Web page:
A finca, a masia and a dream of long ago
When I first came to El Maestrat 15 years ago (where has the time gone?), I photographed masses of old masias, most of them crumbling into the ground, and many for sale. There was one masia in particular that drew me, but sadly it was not “se vende” – for sale – and as romantic as it was, I was reliably told it came with no land to speak of. “You don’t want that finca”, the local unofficial estate agent Ramon told me – he is always to be found in a random bar nursing a café solo – “not only does it have no land but the fields surrounding it are sprayed with every chemical you can think of”.
Still, I passed it occasionally over the years and several times stopped to take another look. Due to the chemical warning, I was a pre-Covid purchaser of face masks. However, as I never once saw a tractor or any other farming equipment, just beautifully tended almond and olive trees, the face masks languished until last year in my glove box. In fact, the surrounding trees added to the masia’s romance. Once I became excited because a “se vende” sign had been hung on the main door. Alas, it transpired that this romantic dream was in fact owned by 4 to 6 family members. The bit to sale was but a flake in the middle.
Two years later I made another pit stop, thinking maybe the “se vende” had extended itself across the multiple ‘segments” of this obsession of mine. The masia was really sizeable and even had a romantic inner walled garden scattered with unkempt fruit trees. How had I not noticed before? However, the building had declined further, notably so. Where once the vegetation around the walls had been kept in check, now nature was climbing unrestrained up them. Brambles, ivy and shrub oak were pushing their invasive roots into the compliant cracks between the stones, intent on reclaiming them for their own. The “se vende” sign was slowly disappearing under the assault.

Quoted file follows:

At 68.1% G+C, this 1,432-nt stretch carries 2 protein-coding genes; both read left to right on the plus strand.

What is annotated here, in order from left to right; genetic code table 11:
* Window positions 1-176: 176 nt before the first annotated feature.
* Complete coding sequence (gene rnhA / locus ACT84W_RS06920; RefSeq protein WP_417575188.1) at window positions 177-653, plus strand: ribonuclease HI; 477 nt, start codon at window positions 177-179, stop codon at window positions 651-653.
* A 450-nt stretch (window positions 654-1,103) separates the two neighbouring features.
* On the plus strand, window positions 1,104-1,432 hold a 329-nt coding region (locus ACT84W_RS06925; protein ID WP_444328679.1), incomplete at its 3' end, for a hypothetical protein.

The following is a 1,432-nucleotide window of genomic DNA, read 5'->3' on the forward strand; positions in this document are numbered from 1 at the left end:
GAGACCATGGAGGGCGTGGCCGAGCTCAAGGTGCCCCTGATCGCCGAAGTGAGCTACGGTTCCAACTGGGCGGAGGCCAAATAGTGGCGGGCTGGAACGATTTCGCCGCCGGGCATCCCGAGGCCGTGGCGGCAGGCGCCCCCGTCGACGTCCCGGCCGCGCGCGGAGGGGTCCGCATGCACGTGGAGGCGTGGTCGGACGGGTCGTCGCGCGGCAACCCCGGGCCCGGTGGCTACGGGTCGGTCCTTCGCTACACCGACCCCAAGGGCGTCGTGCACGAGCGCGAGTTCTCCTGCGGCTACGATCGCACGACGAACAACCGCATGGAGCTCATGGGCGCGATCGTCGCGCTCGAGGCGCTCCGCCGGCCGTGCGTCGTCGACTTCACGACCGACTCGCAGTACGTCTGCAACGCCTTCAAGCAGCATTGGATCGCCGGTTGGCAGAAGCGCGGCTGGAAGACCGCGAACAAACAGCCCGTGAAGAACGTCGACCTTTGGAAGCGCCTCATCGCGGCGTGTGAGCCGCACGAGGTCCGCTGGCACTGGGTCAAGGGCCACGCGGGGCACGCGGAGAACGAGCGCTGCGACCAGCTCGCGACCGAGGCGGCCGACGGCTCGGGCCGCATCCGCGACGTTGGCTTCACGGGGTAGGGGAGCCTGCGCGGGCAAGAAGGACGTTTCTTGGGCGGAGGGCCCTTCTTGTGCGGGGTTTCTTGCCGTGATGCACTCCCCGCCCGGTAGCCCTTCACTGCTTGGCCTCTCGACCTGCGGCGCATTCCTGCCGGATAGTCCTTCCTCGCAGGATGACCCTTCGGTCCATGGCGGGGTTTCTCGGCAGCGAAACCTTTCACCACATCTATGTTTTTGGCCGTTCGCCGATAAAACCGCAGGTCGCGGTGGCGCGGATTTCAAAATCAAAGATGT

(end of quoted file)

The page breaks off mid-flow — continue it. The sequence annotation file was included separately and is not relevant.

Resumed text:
There were cats everywhere, and not feral. Strange. This was explained when I came across a curious young man living in a run-down camper van to the side of the land, as shambolic as the finca, and surrounded by an assortment of non-eco junk. Mostly tins and plastic bags. Inside his van he proudly showed me a huge flat screen TV and on the van’s roof a solar panel and antenna just for this. His modus transport was a bicycle. The rest I did not want to know about.
I retreated hastily and crossed that off the list. It was a silly unrealistic fantasy anyway.
7 years passed. Last Sunday, exactly 14 years after having bought Masia Lavanda, I was invited with Miguel to lunch high up above in a really wonderful finca. It was a stupendous occasion with stupendous wines to match. The owner, Jose, is an amazing cook. On top of this the views were to die for, extending all the way to the sea. What more could you ask?
On the way back, we passed the object of my erstwhile fascination and I asked if we could stop to look. Miguel turned his 42-year-old very noisy Seat obligingly up the bumpy drive. How fitting that this was our transport!